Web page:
Unless the valve seats were nicely cut and ground in properly so that they make a good seal this can be a significant source of loss of compression, assuming of course that you do have tappet clearances permitting the valves to reach their seats. Unless broken or missing, piston rings in themselves even if worn are unlikely to be so bad that compression will be as low as that you complain of. What is more likely to cause serious loss of compression is for the piston rings to be completely stuck in their grooves.This can and does arise from more than one cause. Under oiling and overheating can cause rings to seize in their grooves but also if carbon is permitted to build up extensively in the combustion chamber and on top of the piston it is not unknown for the top of the piston to become peened over trapping the top piston ring in its groove.  If you have the original cast iron pistons with wide piston rings then it is possible to use two narrow rings in the groove. Another cause of loss of compression would be if the bores are seriously scored and this unfortunately is a very common problem with the 2.3/4 hp models . The gudgeon pin in the early pistons was located in the piston by a small copper disc each side. With a high mileage and bore wear these discs can wear so thin and with increased piston clearance slip out of position permitting the steel gudgeon pin to move sideways creating the common tram lines down the bore. The only cure for this is to re-bore and fit new pistons. The later alloy pistons from JP have their gudgeon pins secured with circular wire circlips and even these have to treated with caution as they have not been shown to be foolproof. Chris.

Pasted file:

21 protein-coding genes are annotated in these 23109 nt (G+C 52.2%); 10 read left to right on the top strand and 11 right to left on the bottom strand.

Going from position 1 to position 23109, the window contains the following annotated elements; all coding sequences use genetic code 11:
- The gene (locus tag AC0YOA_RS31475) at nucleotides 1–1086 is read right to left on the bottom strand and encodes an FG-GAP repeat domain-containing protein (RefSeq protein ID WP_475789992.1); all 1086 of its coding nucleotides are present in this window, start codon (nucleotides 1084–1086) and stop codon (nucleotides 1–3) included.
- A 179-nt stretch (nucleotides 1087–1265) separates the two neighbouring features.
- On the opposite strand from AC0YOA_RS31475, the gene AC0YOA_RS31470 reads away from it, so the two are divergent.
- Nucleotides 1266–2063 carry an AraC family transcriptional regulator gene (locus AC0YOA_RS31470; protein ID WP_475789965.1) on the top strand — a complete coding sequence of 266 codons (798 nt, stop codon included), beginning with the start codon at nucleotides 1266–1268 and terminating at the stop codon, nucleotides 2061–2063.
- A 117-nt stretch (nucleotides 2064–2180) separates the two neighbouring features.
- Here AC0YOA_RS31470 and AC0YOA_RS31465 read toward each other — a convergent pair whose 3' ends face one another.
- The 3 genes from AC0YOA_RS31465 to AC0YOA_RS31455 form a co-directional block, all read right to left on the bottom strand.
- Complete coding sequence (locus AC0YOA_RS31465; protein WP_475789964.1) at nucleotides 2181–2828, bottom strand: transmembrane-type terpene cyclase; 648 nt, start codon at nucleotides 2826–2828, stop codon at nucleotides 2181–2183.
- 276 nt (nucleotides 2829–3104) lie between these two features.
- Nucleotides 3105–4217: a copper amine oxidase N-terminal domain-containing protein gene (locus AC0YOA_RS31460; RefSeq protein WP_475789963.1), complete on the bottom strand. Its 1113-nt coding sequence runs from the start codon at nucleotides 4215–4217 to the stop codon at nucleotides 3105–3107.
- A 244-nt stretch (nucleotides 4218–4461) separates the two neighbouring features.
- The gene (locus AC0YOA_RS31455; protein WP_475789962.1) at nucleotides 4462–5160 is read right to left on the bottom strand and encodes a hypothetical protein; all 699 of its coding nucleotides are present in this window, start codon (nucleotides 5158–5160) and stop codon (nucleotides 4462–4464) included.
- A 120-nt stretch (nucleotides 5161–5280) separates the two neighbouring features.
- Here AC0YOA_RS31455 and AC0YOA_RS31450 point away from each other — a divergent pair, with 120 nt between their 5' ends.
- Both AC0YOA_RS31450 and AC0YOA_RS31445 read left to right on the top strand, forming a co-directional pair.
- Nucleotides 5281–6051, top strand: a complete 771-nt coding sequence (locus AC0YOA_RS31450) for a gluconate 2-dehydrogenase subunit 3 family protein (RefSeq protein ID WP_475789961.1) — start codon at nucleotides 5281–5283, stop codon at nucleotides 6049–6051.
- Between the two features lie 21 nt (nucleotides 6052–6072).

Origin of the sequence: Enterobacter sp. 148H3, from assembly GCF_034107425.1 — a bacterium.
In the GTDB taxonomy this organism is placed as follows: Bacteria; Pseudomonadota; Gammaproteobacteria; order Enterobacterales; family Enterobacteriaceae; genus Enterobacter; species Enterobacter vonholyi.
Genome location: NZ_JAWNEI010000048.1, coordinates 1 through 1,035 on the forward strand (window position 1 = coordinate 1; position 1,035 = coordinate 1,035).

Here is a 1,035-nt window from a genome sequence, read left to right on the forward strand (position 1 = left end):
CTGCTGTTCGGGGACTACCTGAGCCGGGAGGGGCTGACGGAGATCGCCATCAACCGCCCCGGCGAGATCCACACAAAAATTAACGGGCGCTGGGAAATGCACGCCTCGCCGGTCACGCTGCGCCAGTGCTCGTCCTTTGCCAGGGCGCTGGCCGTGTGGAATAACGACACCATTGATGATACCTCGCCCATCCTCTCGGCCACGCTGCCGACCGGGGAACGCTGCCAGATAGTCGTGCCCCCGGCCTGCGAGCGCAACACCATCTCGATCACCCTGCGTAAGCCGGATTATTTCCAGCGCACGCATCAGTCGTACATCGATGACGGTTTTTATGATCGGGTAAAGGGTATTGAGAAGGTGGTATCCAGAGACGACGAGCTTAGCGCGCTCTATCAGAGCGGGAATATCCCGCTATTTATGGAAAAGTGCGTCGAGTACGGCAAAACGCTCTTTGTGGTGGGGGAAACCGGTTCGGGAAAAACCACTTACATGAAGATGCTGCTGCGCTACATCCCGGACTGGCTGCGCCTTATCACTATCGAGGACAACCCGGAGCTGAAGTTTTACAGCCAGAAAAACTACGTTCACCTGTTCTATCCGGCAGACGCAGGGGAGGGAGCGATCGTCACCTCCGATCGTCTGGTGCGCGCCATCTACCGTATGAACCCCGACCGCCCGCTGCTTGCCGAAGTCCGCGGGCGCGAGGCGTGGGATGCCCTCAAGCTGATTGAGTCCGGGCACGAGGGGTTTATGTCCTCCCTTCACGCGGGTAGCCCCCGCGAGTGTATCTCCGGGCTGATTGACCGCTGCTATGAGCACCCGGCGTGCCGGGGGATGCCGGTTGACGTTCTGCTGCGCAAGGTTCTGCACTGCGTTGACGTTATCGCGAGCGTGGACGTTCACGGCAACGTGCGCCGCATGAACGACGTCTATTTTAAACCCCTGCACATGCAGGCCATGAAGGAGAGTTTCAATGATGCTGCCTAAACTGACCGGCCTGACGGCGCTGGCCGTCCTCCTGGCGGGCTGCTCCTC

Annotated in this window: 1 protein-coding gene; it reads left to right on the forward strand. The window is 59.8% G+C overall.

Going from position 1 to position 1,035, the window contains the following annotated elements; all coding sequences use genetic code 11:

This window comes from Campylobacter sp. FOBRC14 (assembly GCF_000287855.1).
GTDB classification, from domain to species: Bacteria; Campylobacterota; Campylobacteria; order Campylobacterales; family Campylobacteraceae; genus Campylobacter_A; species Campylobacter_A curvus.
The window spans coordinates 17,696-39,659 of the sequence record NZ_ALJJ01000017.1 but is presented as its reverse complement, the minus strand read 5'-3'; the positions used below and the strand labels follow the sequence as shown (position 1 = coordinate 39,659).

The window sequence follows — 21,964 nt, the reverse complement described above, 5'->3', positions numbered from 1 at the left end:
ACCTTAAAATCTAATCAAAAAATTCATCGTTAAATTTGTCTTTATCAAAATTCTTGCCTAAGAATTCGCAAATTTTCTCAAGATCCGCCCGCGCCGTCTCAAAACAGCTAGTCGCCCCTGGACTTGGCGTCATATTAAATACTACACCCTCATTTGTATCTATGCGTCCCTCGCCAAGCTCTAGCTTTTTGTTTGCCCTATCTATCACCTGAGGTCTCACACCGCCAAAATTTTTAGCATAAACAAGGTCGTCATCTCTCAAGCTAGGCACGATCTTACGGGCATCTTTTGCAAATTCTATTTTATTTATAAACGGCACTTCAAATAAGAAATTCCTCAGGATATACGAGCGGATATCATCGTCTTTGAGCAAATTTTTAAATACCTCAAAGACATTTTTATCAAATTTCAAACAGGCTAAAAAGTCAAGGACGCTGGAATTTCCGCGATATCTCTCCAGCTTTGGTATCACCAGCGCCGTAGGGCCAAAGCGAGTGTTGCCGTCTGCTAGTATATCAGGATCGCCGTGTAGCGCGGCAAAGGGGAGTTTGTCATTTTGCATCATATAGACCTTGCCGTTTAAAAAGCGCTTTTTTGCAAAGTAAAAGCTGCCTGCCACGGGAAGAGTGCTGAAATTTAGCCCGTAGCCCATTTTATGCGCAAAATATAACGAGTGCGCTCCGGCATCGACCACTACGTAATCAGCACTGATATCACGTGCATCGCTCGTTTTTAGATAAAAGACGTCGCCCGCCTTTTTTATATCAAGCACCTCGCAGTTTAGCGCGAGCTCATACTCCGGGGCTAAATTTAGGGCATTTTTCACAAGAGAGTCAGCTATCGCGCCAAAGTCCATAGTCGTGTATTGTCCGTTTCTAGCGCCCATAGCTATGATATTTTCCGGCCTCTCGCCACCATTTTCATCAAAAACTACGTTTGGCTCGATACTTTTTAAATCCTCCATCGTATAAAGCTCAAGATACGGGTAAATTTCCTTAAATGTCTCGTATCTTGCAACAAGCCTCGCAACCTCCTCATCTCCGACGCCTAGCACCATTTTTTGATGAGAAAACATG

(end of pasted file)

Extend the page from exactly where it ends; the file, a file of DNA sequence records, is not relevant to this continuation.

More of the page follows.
Offline Ron

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Re: Compression on a 1916 Douglas
« Reply #11 on: 17 Sep 2014 at 11:50 »
Hi Chris,
Just dismantled the engine and you made me check again. I've blown in the sparkplug hole sealing the barrel with my hand and the air goes right through the valves without resistance I probably haven't grinded the valves in enough on their seats. I will do this again. They are new and I ordered them at the time at the London Douglas club. Another option would be to install the old valves which I'd rather not do. So I guess a bit more elbow grease won't hurt me. Thanks!